3. Persistent. Those who have realized balanced success have done it with persistence and determination. It’s not that successful entrepreneurs have fewer road blocks than people who haven’t found success. It’s that they keep going, even when obstacles arise. They deal with tests and trials and move on, always learning as they go. They feel ill at the very thought that they might give up right before a big breakthrough. And because of their passion, persistence isn’t a chore – it’s fun and energizing. Challenges are seen as opportunities by successful entrepreneurs – not reasons to quit, but reasons to push even harder. “Bring it on!” is the cry of the persistent, successful entrepreneur.
4. Flexible. Having the ability to change course when needed can contribute to success significantly. While successful business owners definitely create and follow plans, they know that the unpredictable will arise at some point, and when it does, they’re willing and able to adjust as needed and turn changes into opportunities. You won’t hear them wishing for “the good old days” – they appreciate progress and go with the flow. (Or they change what they don’t like!)
When it comes to their personal lives, successful entrepreneurs apply flexibility to their business as well as their home life to accommodate the balance they know is vital to true success. Unexpected challenges arise in life as well as in business, and taking on both successfully requires flexibility.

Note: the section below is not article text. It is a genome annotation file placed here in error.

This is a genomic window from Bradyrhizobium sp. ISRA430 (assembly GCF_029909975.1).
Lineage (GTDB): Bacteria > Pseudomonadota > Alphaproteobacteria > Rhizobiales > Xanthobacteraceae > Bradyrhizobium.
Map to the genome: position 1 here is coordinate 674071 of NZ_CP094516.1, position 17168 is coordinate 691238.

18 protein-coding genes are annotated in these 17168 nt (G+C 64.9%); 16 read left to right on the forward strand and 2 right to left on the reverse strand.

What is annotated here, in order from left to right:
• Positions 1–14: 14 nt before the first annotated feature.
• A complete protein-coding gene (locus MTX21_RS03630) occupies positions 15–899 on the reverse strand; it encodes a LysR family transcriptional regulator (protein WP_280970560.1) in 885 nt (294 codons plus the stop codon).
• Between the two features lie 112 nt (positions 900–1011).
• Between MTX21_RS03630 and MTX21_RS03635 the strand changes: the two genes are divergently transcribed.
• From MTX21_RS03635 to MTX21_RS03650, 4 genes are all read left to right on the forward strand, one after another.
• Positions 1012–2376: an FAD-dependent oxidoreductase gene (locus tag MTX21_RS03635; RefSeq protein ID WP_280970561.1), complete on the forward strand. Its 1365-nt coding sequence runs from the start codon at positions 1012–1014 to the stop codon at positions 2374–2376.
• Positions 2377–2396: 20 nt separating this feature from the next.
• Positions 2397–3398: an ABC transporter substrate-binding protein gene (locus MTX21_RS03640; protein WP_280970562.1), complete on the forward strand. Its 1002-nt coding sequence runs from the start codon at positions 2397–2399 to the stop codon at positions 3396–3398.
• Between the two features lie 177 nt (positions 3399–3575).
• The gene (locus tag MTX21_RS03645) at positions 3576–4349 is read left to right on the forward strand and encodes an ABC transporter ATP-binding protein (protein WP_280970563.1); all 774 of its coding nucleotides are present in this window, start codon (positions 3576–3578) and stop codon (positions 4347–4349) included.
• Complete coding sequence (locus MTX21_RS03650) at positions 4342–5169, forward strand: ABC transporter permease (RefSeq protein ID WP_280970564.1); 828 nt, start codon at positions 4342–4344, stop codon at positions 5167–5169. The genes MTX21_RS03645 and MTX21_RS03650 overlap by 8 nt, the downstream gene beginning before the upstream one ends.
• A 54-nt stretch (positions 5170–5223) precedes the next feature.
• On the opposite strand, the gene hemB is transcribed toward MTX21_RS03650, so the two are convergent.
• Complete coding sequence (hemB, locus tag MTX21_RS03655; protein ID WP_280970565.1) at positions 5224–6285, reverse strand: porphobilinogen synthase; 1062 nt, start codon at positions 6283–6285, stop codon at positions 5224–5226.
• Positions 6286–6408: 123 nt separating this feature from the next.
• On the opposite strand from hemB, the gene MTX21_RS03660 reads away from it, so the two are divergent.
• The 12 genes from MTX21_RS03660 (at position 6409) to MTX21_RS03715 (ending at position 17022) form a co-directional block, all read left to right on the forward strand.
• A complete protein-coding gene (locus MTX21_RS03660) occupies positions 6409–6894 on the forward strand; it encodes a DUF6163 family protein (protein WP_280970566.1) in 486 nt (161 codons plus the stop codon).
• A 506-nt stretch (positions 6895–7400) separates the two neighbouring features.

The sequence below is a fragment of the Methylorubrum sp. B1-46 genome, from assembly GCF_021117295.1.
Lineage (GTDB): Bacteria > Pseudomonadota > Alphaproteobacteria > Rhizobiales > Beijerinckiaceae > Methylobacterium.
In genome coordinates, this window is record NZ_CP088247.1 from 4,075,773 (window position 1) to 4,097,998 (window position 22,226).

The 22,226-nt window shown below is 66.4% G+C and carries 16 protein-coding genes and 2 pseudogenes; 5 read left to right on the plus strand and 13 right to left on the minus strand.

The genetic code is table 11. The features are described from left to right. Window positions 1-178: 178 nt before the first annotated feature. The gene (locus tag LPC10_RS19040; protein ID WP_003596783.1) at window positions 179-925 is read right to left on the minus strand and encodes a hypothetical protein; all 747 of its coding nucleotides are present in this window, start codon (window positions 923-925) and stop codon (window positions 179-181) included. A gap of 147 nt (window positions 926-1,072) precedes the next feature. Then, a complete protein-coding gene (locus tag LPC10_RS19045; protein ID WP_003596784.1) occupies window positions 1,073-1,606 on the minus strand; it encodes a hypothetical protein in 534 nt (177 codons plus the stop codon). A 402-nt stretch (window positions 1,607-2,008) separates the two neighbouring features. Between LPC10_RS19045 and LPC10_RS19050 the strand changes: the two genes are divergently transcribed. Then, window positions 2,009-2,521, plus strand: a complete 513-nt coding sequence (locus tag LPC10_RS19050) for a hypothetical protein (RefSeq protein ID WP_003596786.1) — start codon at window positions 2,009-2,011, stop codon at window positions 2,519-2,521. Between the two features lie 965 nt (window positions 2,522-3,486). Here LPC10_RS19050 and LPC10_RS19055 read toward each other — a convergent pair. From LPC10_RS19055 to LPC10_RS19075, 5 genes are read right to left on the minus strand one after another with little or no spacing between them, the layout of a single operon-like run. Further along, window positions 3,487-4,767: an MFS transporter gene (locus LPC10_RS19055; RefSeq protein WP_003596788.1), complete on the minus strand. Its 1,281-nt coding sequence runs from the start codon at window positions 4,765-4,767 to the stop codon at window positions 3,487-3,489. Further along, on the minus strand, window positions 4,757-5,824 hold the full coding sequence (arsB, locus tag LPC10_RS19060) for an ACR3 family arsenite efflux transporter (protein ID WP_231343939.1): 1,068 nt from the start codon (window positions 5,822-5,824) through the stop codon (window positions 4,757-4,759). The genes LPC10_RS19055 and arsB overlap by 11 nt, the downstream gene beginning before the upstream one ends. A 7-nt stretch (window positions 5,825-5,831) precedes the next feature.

5. Educated. Being an educated entrepreneur doesn’t necessarily have anything to do with formal education. The trait associated with education is a hunger for knowledge. Read any success story, from Walmart founder Sam Walton, who never finished high school, to Reid Hoffman, the founder of LinkedIn, who has degrees from Stanford and Oxford, and you’ll find someone who is dedicated to lifelong learning and improvement.
Successful people are educated on their passions, even if they aren’t “book smart.” They learn all they can about the areas of their lives that are most important to them. Whether they are attending a workshop on social media marketing or reading a book on effective parenting, you will find successful entrepreneurs spending a good portion of their “non-productive” time filling their heads with knowledge.
6. Focused. Entrepreneurs who have achieved success in their business and personal lives have done so in large part because they’ve been focused on success. But more significantly, they’re focused on the long-term – their “Big Vision.” From personal money management to starting and growing business ventures, successful entrepreneurs realize that sacrifices in the short-term can mean big rewards in the future. Successful people also recognize that while short-term wins are important, they’re only so important because they add to long-term success. So, successful people aren’t easily sidetracked by the allure of making a quick buck – or by things that cause them to neglect personal obligations. They are instead focused on those activities that will help them to achieve their vision and lead them to their idea of true success.
Are there other traits that you have noticed successful entrepreneurs have in common? Share your thoughts in the comments below!